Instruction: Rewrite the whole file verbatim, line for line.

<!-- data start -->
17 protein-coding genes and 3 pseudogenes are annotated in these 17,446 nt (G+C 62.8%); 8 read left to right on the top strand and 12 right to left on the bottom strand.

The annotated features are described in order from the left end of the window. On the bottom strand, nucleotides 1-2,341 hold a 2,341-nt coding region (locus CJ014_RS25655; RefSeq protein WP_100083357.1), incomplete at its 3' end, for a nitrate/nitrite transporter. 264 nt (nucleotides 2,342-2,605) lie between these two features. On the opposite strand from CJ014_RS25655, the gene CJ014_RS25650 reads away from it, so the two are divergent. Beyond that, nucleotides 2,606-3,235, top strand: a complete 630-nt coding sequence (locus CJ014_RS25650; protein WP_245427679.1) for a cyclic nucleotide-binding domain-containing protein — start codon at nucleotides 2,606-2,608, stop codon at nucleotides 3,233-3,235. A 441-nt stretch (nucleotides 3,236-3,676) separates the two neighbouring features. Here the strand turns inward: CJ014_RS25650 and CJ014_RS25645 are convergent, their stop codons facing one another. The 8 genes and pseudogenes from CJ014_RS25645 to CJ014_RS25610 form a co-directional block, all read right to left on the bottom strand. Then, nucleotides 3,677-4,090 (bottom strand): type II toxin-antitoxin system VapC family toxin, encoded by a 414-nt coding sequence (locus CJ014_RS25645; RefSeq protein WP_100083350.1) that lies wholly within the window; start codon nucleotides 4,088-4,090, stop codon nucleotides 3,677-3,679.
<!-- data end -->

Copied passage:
17 protein-coding genes and 3 pseudogenes are annotated in these 17,446 nt (G+C 62.8%); 8 read left to right on the top strand and 12 right to left on the bottom strand.

The annotated features are described in order from the left end of the window. On the bottom strand, nucleotides 1-2,341 hold a 2,341-nt coding region (locus CJ014_RS25655; RefSeq protein WP_100083357.1), incomplete at its 3' end, for a nitrate/nitrite transporter. 264 nt (nucleotides 2,342-2,605) lie between these two features. On the opposite strand from CJ014_RS25655, the gene CJ014_RS25650 reads away from it, so the two are divergent. Beyond that, nucleotides 2,606-3,235, top strand: a complete 630-nt coding sequence (locus CJ014_RS25650; protein WP_245427679.1) for a cyclic nucleotide-binding domain-containing protein — start codon at nucleotides 2,606-2,608, stop codon at nucleotides 3,233-3,235. A 441-nt stretch (nucleotides 3,236-3,676) separates the two neighbouring features. Here the strand turns inward: CJ014_RS25650 and CJ014_RS25645 are convergent, their stop codons facing one another. The 8 genes and pseudogenes from CJ014_RS25645 to CJ014_RS25610 form a co-directional block, all read right to left on the bottom strand. Then, nucleotides 3,677-4,090 (bottom strand): type II toxin-antitoxin system VapC family toxin, encoded by a 414-nt coding sequence (locus CJ014_RS25645; RefSeq protein WP_100083350.1) that lies wholly within the window; start codon nucleotides 4,088-4,090, stop codon nucleotides 3,677-3,679.